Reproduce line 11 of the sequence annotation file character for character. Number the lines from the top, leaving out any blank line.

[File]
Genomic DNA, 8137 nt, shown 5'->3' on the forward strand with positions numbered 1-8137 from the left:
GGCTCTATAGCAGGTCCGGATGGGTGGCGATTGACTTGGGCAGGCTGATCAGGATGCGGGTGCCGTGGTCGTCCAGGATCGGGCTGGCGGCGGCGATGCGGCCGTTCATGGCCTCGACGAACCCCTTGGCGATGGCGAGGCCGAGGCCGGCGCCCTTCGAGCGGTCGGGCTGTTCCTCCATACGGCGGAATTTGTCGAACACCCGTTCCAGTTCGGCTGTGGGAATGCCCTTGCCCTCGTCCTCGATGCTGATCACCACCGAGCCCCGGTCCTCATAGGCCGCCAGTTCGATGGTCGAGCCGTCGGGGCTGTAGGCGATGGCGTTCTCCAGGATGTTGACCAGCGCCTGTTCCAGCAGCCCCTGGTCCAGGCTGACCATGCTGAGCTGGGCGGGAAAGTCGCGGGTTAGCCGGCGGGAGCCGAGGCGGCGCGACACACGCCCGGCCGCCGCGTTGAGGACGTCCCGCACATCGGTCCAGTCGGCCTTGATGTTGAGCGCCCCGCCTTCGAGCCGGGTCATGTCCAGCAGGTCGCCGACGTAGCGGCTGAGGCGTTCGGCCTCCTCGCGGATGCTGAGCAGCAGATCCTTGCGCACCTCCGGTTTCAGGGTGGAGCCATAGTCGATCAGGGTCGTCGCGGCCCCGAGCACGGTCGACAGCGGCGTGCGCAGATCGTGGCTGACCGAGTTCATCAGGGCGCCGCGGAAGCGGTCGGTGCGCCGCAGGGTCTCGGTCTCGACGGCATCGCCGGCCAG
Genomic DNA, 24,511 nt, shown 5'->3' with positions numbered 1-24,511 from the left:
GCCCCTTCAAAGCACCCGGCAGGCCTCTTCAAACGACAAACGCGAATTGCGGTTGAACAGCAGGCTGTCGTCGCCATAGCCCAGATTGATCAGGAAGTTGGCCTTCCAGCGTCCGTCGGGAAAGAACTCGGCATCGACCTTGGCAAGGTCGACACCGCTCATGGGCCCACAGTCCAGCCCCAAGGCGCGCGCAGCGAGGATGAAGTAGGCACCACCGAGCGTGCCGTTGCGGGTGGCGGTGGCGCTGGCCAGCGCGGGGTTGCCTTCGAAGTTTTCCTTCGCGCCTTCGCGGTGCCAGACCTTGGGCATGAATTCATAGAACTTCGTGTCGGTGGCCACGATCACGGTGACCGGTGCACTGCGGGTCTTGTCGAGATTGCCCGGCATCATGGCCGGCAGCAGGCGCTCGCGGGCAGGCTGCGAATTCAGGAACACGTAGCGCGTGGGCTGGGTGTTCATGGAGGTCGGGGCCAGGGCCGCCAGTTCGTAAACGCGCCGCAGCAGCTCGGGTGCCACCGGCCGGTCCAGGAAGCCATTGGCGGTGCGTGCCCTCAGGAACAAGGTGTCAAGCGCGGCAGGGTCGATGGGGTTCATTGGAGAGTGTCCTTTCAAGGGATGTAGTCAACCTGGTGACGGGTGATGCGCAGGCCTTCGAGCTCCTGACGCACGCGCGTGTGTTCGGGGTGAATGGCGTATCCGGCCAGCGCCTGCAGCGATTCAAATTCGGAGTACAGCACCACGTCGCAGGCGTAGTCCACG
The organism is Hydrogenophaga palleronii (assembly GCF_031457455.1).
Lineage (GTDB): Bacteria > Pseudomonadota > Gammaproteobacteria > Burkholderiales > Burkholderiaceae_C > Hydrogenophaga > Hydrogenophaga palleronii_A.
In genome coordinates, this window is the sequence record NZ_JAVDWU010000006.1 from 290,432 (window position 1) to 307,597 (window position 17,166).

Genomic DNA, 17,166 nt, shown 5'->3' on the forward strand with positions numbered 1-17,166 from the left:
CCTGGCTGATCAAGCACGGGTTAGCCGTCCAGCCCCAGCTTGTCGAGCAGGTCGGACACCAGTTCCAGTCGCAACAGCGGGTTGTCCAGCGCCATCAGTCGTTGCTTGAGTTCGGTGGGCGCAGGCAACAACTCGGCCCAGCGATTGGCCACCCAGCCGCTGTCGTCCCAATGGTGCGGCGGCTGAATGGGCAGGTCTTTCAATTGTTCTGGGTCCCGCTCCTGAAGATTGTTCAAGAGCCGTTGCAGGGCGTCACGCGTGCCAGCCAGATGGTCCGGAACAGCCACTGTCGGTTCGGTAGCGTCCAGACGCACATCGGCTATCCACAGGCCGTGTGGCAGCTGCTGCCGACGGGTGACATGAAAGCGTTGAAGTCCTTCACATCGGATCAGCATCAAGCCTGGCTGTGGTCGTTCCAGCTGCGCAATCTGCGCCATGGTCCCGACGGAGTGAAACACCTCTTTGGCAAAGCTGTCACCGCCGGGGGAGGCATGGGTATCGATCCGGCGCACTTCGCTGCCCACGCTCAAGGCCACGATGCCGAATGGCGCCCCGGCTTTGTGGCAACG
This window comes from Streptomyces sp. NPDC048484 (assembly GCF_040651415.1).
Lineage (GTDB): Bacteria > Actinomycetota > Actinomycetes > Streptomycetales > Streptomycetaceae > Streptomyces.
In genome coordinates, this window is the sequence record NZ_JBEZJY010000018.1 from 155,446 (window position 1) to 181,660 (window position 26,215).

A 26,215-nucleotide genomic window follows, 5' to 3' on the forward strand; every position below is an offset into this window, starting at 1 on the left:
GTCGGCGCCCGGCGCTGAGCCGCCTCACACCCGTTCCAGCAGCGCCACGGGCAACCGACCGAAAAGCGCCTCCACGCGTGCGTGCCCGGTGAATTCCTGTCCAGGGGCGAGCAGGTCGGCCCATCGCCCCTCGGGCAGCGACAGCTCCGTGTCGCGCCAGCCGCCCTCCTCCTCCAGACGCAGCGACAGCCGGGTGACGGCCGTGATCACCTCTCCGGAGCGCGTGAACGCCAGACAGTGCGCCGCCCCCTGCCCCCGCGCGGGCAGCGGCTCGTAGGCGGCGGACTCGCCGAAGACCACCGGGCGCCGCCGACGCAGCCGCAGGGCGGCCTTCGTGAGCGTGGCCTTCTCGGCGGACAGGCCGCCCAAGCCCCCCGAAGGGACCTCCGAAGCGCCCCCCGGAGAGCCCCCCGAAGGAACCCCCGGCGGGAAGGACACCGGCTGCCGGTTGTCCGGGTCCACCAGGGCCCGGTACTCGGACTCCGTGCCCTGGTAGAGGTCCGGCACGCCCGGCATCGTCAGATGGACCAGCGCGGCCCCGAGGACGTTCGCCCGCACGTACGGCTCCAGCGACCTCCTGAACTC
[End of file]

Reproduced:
Lineage (GTDB): Bacteria > Actinomycetota > Actinomycetes > Streptomycetales > Streptomycetaceae > Streptomyces.